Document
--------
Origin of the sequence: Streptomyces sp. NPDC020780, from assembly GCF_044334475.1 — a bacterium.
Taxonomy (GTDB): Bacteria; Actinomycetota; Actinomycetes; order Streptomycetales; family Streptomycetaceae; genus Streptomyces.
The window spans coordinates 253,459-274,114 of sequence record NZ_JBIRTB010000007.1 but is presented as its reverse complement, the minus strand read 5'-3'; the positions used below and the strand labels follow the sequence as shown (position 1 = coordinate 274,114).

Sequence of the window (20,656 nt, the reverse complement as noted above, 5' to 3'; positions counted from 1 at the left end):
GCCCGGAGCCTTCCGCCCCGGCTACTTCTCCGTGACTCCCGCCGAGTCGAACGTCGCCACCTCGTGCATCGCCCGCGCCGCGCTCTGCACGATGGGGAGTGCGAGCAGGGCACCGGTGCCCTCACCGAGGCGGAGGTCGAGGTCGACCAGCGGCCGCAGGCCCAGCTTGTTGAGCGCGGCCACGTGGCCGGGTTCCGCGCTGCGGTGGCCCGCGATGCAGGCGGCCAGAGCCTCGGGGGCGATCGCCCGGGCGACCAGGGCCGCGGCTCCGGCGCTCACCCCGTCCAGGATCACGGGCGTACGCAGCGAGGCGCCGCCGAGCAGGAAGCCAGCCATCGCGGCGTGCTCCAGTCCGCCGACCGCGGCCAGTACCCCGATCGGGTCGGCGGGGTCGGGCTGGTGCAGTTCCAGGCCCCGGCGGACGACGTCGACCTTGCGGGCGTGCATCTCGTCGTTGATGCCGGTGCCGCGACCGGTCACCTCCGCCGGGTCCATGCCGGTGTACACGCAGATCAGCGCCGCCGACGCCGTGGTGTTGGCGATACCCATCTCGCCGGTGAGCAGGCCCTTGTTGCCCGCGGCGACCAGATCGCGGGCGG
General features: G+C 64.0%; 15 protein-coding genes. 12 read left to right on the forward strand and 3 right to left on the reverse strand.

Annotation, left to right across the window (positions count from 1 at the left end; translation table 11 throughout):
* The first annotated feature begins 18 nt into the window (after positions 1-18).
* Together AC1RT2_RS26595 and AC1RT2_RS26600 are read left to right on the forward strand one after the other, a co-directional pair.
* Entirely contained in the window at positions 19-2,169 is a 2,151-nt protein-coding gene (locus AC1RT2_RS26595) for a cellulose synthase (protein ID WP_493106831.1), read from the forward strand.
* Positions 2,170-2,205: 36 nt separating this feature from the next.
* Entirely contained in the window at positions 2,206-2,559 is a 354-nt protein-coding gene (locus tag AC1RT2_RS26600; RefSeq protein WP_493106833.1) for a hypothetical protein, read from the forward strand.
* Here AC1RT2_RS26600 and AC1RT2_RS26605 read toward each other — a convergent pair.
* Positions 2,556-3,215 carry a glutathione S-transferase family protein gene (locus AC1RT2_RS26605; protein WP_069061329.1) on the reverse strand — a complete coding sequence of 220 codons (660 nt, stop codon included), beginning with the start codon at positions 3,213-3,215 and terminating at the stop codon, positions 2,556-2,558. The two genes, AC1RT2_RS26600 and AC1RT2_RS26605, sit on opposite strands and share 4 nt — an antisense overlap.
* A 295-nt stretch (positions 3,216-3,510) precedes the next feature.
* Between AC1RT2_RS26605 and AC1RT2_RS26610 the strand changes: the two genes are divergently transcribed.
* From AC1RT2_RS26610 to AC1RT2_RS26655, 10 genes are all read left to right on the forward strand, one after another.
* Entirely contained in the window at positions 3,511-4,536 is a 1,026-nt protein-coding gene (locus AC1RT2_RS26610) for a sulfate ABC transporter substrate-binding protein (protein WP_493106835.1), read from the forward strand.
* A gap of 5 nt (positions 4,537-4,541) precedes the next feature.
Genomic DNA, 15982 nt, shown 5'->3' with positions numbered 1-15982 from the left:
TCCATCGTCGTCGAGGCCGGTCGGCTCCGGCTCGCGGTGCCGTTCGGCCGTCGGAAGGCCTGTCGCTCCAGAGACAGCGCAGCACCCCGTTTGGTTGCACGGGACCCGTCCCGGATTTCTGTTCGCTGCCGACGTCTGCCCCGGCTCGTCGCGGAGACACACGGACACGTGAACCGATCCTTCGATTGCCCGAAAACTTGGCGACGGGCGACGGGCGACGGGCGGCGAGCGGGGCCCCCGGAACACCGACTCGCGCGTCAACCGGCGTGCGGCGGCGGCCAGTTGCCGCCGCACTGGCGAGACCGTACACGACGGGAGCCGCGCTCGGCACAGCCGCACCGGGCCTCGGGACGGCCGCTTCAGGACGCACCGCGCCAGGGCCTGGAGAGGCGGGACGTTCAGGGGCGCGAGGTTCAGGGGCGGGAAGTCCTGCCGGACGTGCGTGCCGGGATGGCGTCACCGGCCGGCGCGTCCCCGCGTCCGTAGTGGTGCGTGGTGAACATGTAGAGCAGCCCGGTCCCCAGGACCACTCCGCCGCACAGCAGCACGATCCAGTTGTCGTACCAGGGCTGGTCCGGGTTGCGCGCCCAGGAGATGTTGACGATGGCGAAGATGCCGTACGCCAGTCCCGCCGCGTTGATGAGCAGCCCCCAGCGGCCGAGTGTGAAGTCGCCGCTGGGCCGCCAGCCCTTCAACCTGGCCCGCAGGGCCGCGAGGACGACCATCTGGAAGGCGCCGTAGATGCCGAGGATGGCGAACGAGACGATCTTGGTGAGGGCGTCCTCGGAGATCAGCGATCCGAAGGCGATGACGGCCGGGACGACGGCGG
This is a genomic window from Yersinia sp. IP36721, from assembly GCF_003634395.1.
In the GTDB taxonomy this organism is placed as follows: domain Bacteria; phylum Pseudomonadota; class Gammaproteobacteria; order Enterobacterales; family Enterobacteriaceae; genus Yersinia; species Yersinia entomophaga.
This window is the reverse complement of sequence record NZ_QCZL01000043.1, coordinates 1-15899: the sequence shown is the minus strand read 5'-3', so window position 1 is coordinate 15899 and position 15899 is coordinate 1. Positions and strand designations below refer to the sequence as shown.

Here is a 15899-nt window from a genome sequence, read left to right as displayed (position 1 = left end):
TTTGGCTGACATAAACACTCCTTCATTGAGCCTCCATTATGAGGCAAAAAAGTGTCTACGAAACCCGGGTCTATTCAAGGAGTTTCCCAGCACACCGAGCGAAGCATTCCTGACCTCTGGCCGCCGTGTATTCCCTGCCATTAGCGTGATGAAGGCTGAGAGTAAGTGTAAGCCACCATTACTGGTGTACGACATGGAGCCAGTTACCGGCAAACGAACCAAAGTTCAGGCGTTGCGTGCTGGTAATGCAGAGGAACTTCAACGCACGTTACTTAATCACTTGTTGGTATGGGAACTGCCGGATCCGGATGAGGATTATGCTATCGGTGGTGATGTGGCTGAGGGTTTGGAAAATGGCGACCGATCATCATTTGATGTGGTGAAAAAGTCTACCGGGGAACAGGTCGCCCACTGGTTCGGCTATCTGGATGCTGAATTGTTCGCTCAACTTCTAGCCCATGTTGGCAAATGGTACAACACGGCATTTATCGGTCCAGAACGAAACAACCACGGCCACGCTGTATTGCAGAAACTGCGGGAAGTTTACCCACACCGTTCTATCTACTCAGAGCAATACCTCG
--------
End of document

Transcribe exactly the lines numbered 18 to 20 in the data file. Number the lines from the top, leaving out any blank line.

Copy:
* Entirely contained in the window at positions 3,511-4,536 is a 1,026-nt protein-coding gene (locus AC1RT2_RS26610) for a sulfate ABC transporter substrate-binding protein (protein WP_493106835.1), read from the forward strand.
* A gap of 5 nt (positions 4,537-4,541) precedes the next feature.
Genomic DNA, 15982 nt, shown 5'->3' with positions numbered 1-15982 from the left: